5 Craft Books for New and Experienced Writers
Back in the day when I was a baby writer, I (naively) believed that the more I wrote, the easier it would get. After publishing several books (and trunking many more), I now believe that’s only partially true. Experience helped me find my voice and has taught me the importance of a great hook and how to write cleaner first drafts, while also lessening the amount of time it takes me to write that first draft. All good, all the result of the time I invested in writing.
But experience has also made other things harder. This isn’t bad—in fact, it keeps the process interesting—but it has made certain aspects of writing more of a challenge for me. I feel like I will always be reaching to be better, to try and level up with each book, and so I often turn to craft books to help me learn how to tell a better story. And so I’ve put together a list of my favorite craft books that I often turn to for inspiration and assistance:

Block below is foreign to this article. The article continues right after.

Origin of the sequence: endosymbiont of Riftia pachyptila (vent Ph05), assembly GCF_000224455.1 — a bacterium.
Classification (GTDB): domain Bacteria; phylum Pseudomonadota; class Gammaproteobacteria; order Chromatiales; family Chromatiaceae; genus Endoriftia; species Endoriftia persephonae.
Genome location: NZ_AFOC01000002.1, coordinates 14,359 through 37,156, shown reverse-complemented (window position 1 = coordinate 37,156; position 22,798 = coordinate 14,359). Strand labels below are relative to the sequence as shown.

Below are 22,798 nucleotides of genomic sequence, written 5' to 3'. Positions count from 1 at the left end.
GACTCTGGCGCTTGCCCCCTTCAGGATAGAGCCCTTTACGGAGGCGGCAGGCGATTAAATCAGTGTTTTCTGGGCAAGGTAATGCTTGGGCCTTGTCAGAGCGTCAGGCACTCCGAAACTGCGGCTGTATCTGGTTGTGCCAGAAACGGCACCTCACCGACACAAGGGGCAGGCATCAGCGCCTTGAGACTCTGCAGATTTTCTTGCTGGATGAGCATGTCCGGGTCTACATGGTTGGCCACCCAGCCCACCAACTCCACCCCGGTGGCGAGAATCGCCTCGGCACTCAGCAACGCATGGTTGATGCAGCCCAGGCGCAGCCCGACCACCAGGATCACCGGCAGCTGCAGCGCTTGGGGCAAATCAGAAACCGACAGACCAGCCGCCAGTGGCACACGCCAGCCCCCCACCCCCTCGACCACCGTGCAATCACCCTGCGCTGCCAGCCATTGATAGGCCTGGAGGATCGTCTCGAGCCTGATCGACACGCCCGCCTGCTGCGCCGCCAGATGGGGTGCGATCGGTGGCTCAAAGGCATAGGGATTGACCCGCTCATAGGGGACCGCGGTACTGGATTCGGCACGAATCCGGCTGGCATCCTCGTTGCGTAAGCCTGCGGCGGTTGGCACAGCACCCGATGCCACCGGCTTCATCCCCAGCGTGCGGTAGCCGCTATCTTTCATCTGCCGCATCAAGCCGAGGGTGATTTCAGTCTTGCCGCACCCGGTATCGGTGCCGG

• The Anatomy of Story – 22 Steps to Becoming a Master Storyteller by John Truby. I read this book recently and used it while plotting my current work in progress and it made me think about the way I tell a story.
• The Emotion Thesaurus: A Writer’s Guide to Character Expression by Angela Ackerman & Becca Puglisi. I use this book, along with the others in the series, all the time. Highly recommend. The authors have also created a very useful website, One Stop for Writers, which is worth checking out.
• Master Lists for Writers by Bryn Donovan. Great book to spark ideas, especially in the planning stages.
• Dear Ally, How Do You Write a Book? by Ally Carter. I loved this book by YA author Ally Carter. It has tips and advice from many great authors, including Stephanie Perkins, Kody Keplinger, Julie Murphy, Dhonielle Clayton, Melissa de la Cruz, and countless others.
• On Writing by Stephen King. Part memoir/part writing advice, this book is an old favorite and I’ve read it a number of times.